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What Price the Planet?


Al Gore, An Inconvenient Truth, Bloomsbury, 2006, 324 pages, ISBN 978-

0747589068, £14.99


Steve Jones, Coral: A Pessimist in Paradise, Little Brown, 2007, 242 pages,

ISBN 978-0316729383, £15.99


Larry Lohman, Carbon Dating in Development Dialogue, no. 48, September 2006, 360 pages, Hammarskjold Foundation, Sweden


Colin Leys & Leo Panich, Coming to Terms with Nature, Socialist Register,

2007, 364 pages, Merlin Press, ISBN 978-0850365788, £14.95


James Lovelock, The Revenge of Gaia, Penguin, Allen Lane, 2006, 192 pages, ISBN 978-0713999143, £16.99


It has been said that human beings are the only animals which foul their own nest. The damage we have done to our planet, Earth, is detailed in these books, with due warnings of the destruction that is to come if we do not change our ways. The main threat comes from our insatiable extraction of fossil carbon deposits from the earth’s surface to fuel our whole economic system, and the release of these deposits as carbon dioxide into the air and oceans with the consequent global warming. At the same time we are cutting down forests, over-fishing the seas, ruining the coral reefs, polluting the air, turning land into desert, while expanding populations as if the resources of the planet were endless. These are the matters dealt with in these books, but all the authors who, with the exception of Al Gore, are scientific experts in their own fields, regard global warming as the most serious threat, and all see this as primarily the result of human actions. Sun spots and the wobble of the earth on its axis are not regarded as the prime suspects. And yet, one cannot forget that it was only 70,000 years ago that the last ice age ended, and the coming and going of this massive climate change was sudden and no fault of the tiny human population on earth at the time.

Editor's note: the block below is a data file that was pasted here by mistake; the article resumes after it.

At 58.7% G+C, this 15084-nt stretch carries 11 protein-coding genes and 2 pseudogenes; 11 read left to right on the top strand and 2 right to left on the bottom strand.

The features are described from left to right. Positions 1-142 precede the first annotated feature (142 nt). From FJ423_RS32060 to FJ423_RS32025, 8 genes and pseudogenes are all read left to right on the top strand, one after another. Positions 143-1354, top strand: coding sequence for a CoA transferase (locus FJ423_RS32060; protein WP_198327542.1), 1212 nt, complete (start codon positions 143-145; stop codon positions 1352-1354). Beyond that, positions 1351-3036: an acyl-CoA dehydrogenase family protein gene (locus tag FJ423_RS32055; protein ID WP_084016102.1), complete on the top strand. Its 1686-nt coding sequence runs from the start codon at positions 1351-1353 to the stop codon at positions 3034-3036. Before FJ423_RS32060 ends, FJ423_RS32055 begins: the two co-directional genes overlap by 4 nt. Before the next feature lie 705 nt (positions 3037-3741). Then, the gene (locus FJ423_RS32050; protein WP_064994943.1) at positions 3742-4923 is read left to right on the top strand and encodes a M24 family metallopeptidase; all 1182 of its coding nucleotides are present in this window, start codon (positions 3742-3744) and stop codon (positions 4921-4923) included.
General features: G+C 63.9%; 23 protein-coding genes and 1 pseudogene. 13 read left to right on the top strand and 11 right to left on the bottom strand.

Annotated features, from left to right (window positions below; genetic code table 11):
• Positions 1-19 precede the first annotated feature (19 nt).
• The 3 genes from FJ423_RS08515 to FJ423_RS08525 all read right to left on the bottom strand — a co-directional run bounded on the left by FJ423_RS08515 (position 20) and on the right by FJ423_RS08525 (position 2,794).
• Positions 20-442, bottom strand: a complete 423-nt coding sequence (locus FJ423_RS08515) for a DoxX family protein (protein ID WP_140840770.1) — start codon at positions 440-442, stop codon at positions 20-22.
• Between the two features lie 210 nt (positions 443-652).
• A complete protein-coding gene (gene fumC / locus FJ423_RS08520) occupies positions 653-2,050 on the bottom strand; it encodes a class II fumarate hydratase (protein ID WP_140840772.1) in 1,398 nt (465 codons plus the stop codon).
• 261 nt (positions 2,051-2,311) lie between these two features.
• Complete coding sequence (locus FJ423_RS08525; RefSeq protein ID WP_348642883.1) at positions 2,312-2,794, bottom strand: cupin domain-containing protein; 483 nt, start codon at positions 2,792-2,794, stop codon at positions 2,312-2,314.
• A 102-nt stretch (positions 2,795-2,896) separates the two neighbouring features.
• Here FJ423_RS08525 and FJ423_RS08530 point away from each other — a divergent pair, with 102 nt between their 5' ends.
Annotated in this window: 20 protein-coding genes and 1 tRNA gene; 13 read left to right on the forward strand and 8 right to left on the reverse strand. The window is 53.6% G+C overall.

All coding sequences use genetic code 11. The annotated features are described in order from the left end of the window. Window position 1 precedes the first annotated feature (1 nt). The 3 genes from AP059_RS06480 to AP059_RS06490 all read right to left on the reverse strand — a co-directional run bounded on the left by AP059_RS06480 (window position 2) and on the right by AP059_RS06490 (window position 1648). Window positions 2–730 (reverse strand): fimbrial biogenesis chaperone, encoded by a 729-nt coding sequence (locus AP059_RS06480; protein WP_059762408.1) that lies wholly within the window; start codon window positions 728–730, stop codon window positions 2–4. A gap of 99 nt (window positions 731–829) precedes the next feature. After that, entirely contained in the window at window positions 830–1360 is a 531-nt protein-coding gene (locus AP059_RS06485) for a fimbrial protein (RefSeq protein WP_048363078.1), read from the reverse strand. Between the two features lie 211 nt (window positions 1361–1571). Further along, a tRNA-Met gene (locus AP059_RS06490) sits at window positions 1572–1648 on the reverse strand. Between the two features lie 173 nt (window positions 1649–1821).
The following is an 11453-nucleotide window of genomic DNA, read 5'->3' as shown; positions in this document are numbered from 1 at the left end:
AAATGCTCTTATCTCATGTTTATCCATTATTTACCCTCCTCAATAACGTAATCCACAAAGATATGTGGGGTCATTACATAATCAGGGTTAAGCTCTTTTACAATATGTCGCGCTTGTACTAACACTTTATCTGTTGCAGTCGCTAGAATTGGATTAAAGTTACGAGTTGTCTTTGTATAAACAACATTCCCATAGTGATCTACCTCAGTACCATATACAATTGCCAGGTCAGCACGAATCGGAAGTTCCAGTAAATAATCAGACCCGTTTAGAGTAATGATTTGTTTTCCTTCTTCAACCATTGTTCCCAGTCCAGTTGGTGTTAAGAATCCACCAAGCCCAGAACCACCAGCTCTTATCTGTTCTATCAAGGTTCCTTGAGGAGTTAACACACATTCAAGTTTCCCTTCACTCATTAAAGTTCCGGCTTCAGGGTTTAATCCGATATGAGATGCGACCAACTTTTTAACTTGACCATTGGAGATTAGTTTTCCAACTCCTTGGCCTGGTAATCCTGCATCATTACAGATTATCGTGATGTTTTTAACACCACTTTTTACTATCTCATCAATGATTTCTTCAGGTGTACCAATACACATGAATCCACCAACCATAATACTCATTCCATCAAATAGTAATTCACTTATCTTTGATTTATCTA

The main concern of all these authors is naturally, what can be done in time to avert total human catastrophe. In the much vaunted Kyoto Protocol the governments of the Developed Countries, the main perpetrators of carbon emission, promised to make planned reductions in their emissions. President Bush withdrew the United States from this agreement, since he did not believe in global warming, but the US negotiators had already inserted into the Kyoto Protocol a whole series of measures for a system of carbon trading which would allow the big energy companies to buy exemptions from the planned carbon reductions.


These have not been so widely advertised, but they form the substance of the 350 page Swedish study under review and of one of the Socialist Register studies. In effect these exemptions make a nonsense of the whole agreement. As one wit put it, it is as if a bigamist or polygamist found an unmarried person or persons of the same sex who were then paid to abstain from marriage so that their illegal practices could continue. It is in fact worse than this. First, because it is the poor countries which are persuaded to contribute to the rich countries’ immunities. Second, because there is no adequate regulation of the bargains, many of which are phoney, and the result is that no actual cuts in carbon emissions are made. The allocation of carbon allowances, so-called ‘emission rights’ under the Kyoto Protocol, was made to countries at a certain percentage below what they said they were emitting in 1990. Then these rights in Europe were transferred to countries which transferred them to their several industrial sectors, leading in the case of the United Kingdom to annual ‘gifts’ in excess of actual average emissions over the years 1998-2003 (Carbon Trading Table 2. p.89).